Production of the CQ-17 control plane was much simpler. Like the projectile, he had to lose a piece of equipment for carrying and using bombs. The released volumes and load capacity were used to equip the machine with radio control devices. There were a control panel, a command transmitter and other electronic equipment. Equipment similar to that used on AZON guided bomb carriers was used. It was suggested to follow the remote-controlled aircraft using appropriate optical instruments.

The B-17 Flying Fortress bombers of all existing modifications could be used as the basis for the Aphrodite project equipment. Depending on the type of machine available, the projectiles and camera vehicles were supposed to differ in technical and flight characteristics. Despite this, the fighting qualities of the equipment were similar. In particular, all BQ-7 carried a combat unit of the same volume and mass.

Cab view from behind. Photo

The original appearance of the promising technology led to the formation of an unusual method of its application. Radio control systems had a limited radius of action, due to which the take-off of the aircraft-projectile had to be carried out with the participation of pilots. The crew of two pilots had to lift the BQ-7 into the air, take the required course and occupy a predetermined height. After that, the control was taken over by the operator, who was on the CQ-17 plane that had taken off in advance. After the transfer of control, the crew of the projectile could leave it with parachutes. Further, until the very moment of hitting the target, the aircraft with the warhead was conducted by the operator.

The first version of the project Aphrodite offered the management of the aircraft-projectile exclusively visual way. The operator did not have the ability to monitor the parameters of the equipment. Arriving at the target area, the operator had to give a command to turn on the smoke generator, which allowed tracking the position of the projectile aircraft. Further, the latter was induced on the target by the method of three points. The possibility of correcting the flight path remained until the very moment of hitting the target. In case of unforeseen situations, the projectile was equipped with a radio-controlled self-destruct.

The initial version of the promising project did not allow the operator to monitor the work of the onboard systems of the projectile, which could seriously complicate the operation of equipment. Because of this, an updated version of the project soon appeared, which was distinguished by the presence of additional controls. On board the BQ-7, it was proposed to install two television cameras and a separate radio station to transmit their signal. On board the CQ-17, respectively, a receiver and a monitor for displaying the picture appeared. Both cameras of the projectile were installed in the cockpit. One of them was directed to the dashboard, the other - forward. Switching the camera, the operator could follow the front hemisphere or instruments.

Together with the roof, the cabin lost part of the equipment. Photo of

A little later, it was decided to abandon the open cockpit. The fuselage roof was no longer dismantled, but an additional hatch appeared in the cabin, covered by deflectors. With it, the pilots, raising the BQ-7 into the air, had to leave the car after takeoff.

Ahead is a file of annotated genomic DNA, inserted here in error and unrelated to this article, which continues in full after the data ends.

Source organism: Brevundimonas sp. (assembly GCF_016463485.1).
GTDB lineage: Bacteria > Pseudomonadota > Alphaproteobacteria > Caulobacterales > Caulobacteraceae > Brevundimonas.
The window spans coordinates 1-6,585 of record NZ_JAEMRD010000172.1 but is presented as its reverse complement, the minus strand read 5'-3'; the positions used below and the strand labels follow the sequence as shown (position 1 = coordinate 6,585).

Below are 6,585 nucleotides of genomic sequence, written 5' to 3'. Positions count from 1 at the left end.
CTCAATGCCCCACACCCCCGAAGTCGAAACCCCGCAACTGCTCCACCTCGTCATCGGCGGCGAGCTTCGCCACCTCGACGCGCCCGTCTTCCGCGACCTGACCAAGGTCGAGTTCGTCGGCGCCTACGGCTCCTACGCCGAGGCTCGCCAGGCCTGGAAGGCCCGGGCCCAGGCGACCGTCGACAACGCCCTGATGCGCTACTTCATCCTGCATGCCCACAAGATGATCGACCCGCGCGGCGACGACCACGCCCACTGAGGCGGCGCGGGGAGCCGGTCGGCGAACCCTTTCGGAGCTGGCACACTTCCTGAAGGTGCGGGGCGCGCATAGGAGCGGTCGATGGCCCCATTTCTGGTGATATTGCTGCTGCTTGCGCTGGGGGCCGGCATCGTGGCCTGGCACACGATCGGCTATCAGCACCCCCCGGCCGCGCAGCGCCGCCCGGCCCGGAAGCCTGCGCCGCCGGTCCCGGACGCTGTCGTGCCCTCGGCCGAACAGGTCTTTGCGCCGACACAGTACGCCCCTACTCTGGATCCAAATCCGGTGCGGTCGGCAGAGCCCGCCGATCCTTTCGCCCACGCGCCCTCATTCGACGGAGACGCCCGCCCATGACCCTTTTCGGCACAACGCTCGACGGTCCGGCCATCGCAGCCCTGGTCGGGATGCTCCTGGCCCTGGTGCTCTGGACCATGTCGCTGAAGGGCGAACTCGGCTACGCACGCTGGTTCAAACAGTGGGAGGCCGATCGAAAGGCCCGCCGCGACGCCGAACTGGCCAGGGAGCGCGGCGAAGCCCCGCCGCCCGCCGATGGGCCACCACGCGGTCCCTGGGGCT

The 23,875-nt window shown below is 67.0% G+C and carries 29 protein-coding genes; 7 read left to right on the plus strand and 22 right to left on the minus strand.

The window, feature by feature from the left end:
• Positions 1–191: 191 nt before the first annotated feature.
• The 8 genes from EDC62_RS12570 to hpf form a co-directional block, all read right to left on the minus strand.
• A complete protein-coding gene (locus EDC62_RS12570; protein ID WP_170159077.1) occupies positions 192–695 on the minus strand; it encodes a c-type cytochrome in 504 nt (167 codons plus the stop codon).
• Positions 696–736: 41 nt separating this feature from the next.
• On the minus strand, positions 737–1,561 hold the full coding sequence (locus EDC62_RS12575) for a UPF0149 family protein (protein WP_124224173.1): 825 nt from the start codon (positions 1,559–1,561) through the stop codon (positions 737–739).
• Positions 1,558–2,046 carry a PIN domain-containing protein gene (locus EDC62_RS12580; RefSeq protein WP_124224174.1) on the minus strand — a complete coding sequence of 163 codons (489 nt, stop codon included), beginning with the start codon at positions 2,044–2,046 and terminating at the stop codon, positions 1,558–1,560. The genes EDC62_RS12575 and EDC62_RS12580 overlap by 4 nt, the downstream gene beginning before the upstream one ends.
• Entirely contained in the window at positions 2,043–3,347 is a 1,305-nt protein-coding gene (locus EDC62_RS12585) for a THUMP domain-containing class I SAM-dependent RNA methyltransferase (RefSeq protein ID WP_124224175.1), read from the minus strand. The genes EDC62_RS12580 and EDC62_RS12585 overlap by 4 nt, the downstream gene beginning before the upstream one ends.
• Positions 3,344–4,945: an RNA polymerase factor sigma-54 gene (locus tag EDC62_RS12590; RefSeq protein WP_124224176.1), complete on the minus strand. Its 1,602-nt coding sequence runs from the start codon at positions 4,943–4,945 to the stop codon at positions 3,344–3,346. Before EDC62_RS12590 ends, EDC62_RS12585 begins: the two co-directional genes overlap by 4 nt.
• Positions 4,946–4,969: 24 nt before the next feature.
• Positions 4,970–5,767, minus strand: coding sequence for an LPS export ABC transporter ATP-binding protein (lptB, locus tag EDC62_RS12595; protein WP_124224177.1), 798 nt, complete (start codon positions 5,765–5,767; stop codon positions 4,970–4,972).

Later, another modernization of the onboard equipment of the CQ-17 aircraft was undertaken. A radar station was added to the existing radio equipment and monitors to output the signal of the cameras. With the help of the latter, it was proposed to control the movements of the projectile when it was impossible to use optical instruments. This, in particular, made it possible to use a promising aviation complex at night. The version of the aviation complex, supplemented by radar, received its own designation Castor. However, the names "Aphrodite" and "Castor" were used in parallel to refer to the same machines, and the name Operation Aphrodite was still the main one.

In the summer of 1944, the American air fleet specialists began to re-equip the available equipment for new projects. The “Flying Fortresses”, which are being prepared for write-off, lost their standard equipment and received new equipment. From the cars that had not yet had time to work out their resources, control planes were made. By the beginning of August, several repair units had prepared 10 projectiles and 4 control vehicles. Subsequently, the assembly of the remotely controlled equipment continued, which allowed for combat sorties over the next few months.

Remote control systems: drive control knobs are visible in the center. Photo

The finished equipment was handed over to the 562 bomber squadron. Initially it was assumed that the base for the new aircraft will be the airfield of the Royal British Air Force Woodbridge (Suffolk County). Nevertheless, this air base was already actively used for the work of manned bomber. Joint operation of aircraft with pilots and radio control was considered unsafe. As a result, a squadron of aircraft "Aphrodite" was sent to the airport Fersfield (Norfolk). An additional advantage of this airfield was the relatively large length of the runway, which simplified the operation of BQ-7 aircraft.